Why Germans are so good at Christmas‘Tis the season when it becomes obvious yet again: Germans just do Christmas better. If Christmas were a team sport, the Germans would be the tinsel-covered, carol-singing, fairy-light-swinging champions of the world. And that is not a new observation. As one British travel writer pointed out in 1911: “There is no country in the world where Christmas is so intensely ‘Christmassy’ as in the Fatherland.”
A British expat living in Berlin today agrees: “Christmas in Germany is as Christmas in the UK used to be, 40 years ago. Back home, everything is based on Christmas day. The only rituals around it involve shopping before and after.”
In Germany, by contrast, shopping is secondary, and the festive spirit stretches over a whole month, and sometimes longer. Feeling cosy indoors; drinking hot, spiced alcohol; enjoying colorful lights on a gloomy afternoon – the German Weihnachten is about all that and more.
The Nazis attacked those they saw as enemies – Jews, Communists and Socialists – for violating the sanctity of Christmas.A lot of the world’s contemporary Christmas traditions were invented in Germany. The Christmas tree is probably the country’s most successful seasonal export. Germans also made the first glass Christmas-tree baubles and the first tinsel. Many of the most popular Christmas carols have German roots. Even Santa Claus has German ancestry. He was first popularized in drawings by an American political cartoonist, Thomas Nast, between 1863 and 1886 in Harper’s Weekly. Nast, however, was a German immigrant and his drawings of Santa, inspired by his European childhood, combined two figures from the German fest: Saint Nicholas in his bishop’s robes and the woolly-bearded pagan god Odin, as he rides through the night on a wild mid-winter hunt.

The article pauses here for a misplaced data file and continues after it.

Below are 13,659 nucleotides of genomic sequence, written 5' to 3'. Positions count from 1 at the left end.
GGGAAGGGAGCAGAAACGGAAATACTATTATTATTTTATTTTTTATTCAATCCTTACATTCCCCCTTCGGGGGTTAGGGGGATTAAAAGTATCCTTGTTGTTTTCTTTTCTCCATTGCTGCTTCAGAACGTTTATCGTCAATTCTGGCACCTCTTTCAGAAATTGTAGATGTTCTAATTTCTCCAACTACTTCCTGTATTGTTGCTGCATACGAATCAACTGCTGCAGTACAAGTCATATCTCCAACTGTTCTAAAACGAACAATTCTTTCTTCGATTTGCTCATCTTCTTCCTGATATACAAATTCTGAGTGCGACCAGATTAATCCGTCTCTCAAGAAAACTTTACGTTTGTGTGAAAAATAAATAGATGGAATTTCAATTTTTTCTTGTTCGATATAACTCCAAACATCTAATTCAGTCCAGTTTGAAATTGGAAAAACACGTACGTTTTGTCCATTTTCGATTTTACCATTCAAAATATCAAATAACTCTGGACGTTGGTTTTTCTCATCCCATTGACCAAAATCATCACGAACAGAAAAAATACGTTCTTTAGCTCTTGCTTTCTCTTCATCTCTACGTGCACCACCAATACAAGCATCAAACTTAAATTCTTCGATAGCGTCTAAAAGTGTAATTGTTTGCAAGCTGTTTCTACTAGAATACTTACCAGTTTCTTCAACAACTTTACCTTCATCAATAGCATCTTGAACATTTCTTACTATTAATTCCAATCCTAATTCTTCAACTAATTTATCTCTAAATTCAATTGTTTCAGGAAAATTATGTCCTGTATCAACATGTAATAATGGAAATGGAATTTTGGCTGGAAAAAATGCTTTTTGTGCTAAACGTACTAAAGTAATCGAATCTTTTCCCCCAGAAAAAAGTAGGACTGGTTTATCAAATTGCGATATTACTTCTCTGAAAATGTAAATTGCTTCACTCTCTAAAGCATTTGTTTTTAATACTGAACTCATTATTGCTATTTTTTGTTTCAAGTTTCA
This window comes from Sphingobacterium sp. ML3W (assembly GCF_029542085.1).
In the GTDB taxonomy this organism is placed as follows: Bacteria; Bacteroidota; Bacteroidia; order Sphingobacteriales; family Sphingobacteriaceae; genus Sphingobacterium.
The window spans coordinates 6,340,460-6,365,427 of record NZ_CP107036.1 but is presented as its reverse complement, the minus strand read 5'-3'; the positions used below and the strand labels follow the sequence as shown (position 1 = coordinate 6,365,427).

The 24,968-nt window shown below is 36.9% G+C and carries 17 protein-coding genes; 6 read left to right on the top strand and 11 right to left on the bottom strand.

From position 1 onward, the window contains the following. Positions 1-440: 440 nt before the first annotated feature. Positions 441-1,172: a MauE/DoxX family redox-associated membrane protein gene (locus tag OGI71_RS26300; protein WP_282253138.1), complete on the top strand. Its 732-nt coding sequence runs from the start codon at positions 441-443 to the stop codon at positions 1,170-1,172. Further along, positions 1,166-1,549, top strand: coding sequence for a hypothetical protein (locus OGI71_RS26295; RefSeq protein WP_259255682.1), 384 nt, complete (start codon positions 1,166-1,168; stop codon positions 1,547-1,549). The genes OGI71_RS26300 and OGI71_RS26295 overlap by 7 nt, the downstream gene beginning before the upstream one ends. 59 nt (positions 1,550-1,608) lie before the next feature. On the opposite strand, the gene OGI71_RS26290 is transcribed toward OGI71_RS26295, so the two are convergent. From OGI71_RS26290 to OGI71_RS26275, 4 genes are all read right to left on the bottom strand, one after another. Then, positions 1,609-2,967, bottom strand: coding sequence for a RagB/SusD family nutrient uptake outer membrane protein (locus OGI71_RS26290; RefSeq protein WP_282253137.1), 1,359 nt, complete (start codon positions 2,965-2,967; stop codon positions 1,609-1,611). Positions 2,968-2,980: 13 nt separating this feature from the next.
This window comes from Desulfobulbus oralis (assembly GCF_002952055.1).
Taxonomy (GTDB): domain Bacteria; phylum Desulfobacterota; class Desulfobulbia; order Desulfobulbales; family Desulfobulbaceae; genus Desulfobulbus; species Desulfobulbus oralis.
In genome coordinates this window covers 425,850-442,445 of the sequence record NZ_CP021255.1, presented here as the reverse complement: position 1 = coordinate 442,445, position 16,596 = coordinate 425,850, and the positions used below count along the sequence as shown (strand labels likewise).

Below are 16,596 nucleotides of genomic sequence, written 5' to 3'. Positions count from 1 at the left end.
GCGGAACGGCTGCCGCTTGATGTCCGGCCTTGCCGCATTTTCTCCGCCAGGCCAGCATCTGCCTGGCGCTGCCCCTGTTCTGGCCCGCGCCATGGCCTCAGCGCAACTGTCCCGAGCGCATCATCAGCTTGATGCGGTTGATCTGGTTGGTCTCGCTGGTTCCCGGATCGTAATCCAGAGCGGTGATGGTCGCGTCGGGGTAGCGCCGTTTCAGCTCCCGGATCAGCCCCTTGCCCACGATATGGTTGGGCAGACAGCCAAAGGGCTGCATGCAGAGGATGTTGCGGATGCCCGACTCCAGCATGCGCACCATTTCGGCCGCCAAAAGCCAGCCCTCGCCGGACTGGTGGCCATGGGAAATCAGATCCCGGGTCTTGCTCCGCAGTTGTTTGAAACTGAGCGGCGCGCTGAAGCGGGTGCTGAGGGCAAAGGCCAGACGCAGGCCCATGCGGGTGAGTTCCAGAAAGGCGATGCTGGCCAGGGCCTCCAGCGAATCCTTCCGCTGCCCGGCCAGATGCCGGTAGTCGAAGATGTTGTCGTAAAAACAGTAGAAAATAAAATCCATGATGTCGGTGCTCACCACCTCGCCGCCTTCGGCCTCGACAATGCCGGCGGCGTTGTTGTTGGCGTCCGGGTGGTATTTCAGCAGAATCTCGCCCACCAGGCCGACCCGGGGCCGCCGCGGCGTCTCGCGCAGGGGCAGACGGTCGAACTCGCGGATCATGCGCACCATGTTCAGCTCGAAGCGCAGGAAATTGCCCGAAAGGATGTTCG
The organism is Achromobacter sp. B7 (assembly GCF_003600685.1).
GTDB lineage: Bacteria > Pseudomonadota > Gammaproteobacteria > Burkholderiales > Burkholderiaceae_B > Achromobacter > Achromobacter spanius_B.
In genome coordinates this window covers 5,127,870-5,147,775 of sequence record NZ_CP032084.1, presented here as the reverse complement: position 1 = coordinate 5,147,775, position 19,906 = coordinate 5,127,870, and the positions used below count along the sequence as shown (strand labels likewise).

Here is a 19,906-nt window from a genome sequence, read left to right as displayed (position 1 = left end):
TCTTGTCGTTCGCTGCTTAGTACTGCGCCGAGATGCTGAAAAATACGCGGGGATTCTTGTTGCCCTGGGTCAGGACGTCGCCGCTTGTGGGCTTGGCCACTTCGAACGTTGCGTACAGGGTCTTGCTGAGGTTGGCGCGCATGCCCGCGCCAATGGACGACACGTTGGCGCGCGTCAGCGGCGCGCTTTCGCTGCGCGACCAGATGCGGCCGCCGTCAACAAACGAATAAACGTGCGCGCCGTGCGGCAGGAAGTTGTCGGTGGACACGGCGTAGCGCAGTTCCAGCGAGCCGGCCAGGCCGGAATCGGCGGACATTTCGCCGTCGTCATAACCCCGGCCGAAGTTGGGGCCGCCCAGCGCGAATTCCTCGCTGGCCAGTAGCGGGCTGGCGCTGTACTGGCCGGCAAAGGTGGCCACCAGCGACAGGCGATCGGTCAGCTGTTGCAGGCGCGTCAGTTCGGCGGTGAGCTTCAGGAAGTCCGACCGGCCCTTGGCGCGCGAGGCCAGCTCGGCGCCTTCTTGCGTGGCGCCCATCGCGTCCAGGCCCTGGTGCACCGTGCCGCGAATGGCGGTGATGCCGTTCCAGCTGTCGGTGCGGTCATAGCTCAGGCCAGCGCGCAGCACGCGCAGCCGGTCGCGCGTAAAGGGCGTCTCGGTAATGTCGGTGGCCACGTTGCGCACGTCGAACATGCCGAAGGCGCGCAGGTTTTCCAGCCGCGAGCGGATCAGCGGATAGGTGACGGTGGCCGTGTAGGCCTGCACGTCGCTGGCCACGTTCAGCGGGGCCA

“The German version of the holiday fused pagan and Christian beliefs and had ‘deep roots in primordial German soil’,” writes Joseph Perry, a professor of modern German history at Georgia State University and author of “Christmas in Germany: A Cultural History.” These national idiosyncrasies in the German style of celebrating became important in the 19th century, with the rise of romanticism and nationalism. “Germany’s late unification in 1871 created an urgent need for some sort of celebration that might appeal to broad yet diverse groups,” Mr Perry told Handelsblatt Global. Christmas was that celebration. That’s how it became “the most German of German holidays.”
That is also why Christmas was useful to the Nazis in the 20th century. They “could build on the scholarly literature that cast Christmas as particularly German,” Mr. Perry explains. They also attacked those they saw as enemies – Jews, Communists and Socialists – for violating the sanctity of Christmas. The Nazis placed great emphasis on a truly “authentic” celebration.